“How long can GM really hold out?” That’s a question on people’s minds this weekend, especially around Detroit. And I doubt anyone, even inside the accounting department at GM, actually knows the answer. The White House seems less confident by the day when it considers the prospects for a Detroit bailout, and by this afternoon it had been reduced to looking for options. Probably some kind of financial support will come through, but nothing close to the $120 billion General Motors probably needs to finance its turnaround.
At the risk of sounding glib, it seems to me that what GM needs, and perhaps Chrysler and Ford too, is an emergency cash-raising sale. The trouble with that is that the appearance of desperation could drive many potential buyers away. But I think there are two gimmicks in the current situation that automakers could use to convince consumers that this is an especially good time to buy a car.
The first is the possible need for the automakers to qualify for the loans they might be getting from the Treasury. Automakers can use this to suggest to consumers that they are forced to liquidate their excess inventory to qualify for the special loans they are getting. The second is the possibility that the automakers’ financial arms might get some liquidity support from the Wall Street bailout fund. Automakers can use that possibility to suggest that, thanks to the government help they’re getting, new low-interest-rate financing is easier to get than before.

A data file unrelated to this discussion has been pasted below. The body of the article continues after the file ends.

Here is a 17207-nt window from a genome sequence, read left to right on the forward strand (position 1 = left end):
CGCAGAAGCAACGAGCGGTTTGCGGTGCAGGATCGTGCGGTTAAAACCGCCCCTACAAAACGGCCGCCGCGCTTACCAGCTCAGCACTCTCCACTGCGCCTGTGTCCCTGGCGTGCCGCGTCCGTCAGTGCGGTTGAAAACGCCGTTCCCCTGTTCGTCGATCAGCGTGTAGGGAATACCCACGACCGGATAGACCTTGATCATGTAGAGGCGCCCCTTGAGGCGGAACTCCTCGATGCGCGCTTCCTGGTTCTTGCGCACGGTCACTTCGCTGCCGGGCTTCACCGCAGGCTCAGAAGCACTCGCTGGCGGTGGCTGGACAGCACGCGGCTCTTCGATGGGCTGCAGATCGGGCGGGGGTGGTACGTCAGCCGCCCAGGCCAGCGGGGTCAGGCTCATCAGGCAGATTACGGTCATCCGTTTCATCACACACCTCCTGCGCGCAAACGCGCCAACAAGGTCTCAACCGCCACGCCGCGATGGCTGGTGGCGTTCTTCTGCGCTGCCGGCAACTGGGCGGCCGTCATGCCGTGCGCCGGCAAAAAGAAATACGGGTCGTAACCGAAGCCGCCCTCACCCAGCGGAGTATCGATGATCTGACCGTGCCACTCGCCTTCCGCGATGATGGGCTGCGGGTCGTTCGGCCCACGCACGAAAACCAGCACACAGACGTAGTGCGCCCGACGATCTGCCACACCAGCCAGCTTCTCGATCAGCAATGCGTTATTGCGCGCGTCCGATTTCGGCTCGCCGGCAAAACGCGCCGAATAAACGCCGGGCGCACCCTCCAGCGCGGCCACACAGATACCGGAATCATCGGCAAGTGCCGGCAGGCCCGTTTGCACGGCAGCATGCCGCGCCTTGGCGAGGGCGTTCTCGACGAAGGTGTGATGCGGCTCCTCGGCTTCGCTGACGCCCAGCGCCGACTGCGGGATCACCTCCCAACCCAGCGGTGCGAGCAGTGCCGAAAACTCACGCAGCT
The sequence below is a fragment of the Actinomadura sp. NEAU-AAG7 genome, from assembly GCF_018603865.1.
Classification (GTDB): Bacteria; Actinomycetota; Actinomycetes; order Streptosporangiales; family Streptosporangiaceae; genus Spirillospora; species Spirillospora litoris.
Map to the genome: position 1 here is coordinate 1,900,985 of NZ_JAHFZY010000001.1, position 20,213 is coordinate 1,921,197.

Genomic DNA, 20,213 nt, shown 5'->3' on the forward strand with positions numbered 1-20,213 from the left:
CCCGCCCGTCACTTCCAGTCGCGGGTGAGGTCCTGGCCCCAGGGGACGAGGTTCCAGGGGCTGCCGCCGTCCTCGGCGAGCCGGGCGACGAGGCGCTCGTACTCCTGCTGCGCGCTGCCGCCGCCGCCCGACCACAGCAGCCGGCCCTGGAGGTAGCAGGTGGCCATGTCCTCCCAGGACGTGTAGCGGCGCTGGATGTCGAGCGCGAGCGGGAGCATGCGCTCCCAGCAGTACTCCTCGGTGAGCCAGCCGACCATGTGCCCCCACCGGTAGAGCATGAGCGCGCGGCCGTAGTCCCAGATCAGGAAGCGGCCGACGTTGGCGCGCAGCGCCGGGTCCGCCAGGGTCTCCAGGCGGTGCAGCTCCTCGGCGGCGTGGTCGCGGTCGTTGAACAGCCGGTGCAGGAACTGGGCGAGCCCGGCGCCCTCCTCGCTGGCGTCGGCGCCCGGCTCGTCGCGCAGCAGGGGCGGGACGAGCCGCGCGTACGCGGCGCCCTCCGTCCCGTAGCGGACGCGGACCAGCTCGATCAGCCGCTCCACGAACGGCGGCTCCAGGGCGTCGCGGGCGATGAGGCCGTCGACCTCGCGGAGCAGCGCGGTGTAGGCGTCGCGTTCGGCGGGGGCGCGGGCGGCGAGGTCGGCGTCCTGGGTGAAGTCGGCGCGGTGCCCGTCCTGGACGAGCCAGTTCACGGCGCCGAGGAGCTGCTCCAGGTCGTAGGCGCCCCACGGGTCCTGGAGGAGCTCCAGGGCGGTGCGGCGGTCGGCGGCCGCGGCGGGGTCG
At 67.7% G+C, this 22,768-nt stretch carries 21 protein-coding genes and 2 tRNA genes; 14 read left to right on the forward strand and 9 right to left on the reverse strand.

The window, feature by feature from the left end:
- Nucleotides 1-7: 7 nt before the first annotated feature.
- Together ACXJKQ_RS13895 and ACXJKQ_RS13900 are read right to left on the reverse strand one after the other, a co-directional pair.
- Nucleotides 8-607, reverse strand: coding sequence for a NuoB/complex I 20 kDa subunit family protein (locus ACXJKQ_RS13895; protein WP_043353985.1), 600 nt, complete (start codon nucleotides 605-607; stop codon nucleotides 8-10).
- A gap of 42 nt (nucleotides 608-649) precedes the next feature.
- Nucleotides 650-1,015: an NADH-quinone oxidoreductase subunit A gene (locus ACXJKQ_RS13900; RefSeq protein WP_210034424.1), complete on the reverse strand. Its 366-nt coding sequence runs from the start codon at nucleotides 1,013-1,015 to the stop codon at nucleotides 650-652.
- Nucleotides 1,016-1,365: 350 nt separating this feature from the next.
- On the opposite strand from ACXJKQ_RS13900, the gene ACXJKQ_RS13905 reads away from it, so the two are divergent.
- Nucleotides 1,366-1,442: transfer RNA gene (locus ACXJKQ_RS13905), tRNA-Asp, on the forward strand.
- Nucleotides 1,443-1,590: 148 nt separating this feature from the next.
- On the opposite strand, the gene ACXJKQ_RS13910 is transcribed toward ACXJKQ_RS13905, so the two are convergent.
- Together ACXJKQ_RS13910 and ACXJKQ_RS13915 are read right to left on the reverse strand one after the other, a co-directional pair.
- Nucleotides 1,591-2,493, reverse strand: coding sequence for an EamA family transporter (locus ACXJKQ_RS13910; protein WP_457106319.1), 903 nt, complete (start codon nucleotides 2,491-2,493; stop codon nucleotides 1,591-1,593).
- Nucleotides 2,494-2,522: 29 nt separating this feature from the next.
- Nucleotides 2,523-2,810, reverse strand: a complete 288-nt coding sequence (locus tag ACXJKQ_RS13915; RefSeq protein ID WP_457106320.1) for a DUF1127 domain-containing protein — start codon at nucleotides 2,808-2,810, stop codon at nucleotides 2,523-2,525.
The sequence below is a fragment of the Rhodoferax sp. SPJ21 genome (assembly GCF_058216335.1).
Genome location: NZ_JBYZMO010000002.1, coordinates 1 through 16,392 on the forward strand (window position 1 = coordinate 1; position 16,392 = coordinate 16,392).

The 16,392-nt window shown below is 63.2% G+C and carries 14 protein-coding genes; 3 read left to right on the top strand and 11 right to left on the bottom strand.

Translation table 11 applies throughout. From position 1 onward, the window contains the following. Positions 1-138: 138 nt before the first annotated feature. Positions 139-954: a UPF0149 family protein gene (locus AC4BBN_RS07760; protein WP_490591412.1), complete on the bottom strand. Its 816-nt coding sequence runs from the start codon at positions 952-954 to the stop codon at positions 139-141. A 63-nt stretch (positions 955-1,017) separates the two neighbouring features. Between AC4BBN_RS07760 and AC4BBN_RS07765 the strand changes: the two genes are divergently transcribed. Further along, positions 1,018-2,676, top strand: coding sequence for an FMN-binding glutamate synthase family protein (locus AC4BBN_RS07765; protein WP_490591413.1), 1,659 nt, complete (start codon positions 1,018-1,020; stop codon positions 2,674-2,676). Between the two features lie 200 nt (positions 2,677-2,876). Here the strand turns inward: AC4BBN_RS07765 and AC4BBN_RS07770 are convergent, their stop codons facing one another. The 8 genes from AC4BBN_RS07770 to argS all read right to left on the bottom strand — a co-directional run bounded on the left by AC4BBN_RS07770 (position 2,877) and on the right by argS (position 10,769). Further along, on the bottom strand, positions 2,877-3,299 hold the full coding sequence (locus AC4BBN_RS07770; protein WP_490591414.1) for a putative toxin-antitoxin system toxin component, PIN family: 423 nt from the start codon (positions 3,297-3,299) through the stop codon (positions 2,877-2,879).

This works best if the automakers actually do get at least a token amount of this kind of financial support from Washington. On the other hand, the automakers may be able to mount the biggest sale in the history of automobiles even if there isn’t any money coming from Washington. The news on the subject is so confusing that no one can say for sure whether the money is or isn’t on the way. And if there is advertising money in it, the television news people can make the bailout seem real whether anything is happening or not.
I don’t really know how well an inventory reduction sale would work right now, but I know all automakers have at least a little extra inventory right now, and the size of GM’s extra inventory is positively frightening. If they can find a way to sell off some of that quickly, it could give them five or ten more weeks to figure out what to do next.